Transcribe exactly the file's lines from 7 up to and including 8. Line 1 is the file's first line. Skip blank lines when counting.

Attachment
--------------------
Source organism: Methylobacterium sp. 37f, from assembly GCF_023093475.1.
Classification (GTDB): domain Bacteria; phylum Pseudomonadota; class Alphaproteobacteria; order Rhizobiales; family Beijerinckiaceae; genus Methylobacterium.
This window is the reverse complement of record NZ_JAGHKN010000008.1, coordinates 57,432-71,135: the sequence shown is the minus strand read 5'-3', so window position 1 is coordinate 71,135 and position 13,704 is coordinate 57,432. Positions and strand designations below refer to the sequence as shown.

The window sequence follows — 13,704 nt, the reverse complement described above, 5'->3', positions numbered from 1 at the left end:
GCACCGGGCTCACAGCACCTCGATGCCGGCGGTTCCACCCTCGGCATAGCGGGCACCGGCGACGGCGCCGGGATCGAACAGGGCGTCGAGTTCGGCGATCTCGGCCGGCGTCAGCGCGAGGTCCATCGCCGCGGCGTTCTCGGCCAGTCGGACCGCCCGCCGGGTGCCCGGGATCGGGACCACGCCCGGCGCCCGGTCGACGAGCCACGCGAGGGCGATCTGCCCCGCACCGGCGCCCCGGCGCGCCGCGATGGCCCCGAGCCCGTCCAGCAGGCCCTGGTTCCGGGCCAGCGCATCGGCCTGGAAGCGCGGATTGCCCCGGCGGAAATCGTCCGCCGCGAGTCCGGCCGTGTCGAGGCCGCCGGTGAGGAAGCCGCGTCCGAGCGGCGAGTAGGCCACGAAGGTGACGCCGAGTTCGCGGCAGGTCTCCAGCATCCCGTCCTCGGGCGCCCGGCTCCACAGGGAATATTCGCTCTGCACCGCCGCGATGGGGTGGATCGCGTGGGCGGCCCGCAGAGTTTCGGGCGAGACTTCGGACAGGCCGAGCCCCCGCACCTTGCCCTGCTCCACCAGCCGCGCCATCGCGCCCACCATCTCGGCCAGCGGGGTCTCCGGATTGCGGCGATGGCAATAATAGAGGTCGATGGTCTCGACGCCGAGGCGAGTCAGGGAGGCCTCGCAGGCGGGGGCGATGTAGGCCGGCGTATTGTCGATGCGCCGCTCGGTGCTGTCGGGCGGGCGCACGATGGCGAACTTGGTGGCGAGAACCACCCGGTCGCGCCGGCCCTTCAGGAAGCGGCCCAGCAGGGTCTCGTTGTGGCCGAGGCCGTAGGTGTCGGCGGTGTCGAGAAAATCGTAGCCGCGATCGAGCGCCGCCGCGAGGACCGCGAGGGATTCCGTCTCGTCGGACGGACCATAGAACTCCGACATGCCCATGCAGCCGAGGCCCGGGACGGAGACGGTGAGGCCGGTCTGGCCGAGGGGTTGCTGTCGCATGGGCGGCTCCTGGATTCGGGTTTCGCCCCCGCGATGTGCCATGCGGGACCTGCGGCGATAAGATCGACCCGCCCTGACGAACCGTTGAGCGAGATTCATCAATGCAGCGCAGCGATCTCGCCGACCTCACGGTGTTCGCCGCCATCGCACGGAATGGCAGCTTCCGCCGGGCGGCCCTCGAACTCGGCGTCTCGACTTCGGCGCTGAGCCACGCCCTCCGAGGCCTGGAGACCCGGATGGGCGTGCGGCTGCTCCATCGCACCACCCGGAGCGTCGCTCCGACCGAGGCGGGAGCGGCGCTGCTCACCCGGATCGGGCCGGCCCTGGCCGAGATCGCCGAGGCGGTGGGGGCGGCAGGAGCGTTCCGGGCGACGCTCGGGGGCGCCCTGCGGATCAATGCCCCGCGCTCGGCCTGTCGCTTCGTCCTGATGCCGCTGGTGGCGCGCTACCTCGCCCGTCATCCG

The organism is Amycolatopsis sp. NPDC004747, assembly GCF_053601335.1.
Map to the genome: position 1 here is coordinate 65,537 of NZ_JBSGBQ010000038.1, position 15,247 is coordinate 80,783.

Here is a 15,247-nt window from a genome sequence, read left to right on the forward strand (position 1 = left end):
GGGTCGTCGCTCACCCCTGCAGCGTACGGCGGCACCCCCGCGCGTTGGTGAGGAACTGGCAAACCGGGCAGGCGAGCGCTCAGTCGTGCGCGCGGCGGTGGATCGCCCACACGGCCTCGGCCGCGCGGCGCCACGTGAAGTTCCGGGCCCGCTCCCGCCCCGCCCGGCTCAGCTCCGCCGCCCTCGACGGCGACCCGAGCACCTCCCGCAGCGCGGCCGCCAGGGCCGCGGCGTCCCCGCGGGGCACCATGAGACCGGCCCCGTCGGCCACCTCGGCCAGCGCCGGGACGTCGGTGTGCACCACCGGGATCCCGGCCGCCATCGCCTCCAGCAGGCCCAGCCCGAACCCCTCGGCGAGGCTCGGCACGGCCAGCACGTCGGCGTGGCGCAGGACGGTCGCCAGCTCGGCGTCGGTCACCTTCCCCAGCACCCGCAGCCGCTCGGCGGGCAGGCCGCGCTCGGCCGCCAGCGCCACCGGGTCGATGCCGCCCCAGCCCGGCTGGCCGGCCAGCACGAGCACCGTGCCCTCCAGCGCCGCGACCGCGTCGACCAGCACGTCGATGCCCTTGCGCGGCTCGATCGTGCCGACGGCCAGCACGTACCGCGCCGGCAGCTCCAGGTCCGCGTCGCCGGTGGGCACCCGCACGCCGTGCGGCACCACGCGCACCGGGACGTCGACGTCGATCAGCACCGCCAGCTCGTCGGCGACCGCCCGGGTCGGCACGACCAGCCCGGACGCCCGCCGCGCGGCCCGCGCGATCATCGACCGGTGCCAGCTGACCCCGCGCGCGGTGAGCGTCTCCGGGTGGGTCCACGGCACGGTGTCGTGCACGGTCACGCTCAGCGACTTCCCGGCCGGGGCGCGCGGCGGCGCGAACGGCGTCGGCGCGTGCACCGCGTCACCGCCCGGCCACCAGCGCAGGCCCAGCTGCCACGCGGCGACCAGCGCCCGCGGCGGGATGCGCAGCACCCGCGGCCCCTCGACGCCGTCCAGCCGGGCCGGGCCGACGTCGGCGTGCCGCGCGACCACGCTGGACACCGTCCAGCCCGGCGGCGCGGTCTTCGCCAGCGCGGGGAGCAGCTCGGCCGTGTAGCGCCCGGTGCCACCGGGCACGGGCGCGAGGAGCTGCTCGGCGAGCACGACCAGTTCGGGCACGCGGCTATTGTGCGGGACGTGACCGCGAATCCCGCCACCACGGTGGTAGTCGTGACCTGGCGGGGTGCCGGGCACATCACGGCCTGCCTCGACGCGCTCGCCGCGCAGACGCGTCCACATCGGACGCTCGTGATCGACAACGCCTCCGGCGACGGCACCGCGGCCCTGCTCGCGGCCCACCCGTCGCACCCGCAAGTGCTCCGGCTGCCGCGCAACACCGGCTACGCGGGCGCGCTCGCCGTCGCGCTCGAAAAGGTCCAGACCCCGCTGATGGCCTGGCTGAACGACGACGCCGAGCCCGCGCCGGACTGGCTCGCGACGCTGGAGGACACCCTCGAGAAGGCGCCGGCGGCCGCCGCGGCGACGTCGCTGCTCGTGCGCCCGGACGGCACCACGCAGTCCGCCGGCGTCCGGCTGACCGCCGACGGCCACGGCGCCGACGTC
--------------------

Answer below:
Map to the genome: position 1 here is coordinate 65,537 of NZ_JBSGBQ010000038.1, position 15,247 is coordinate 80,783.

Here is a 15,247-nt window from a genome sequence, read left to right on the forward strand (position 1 = left end):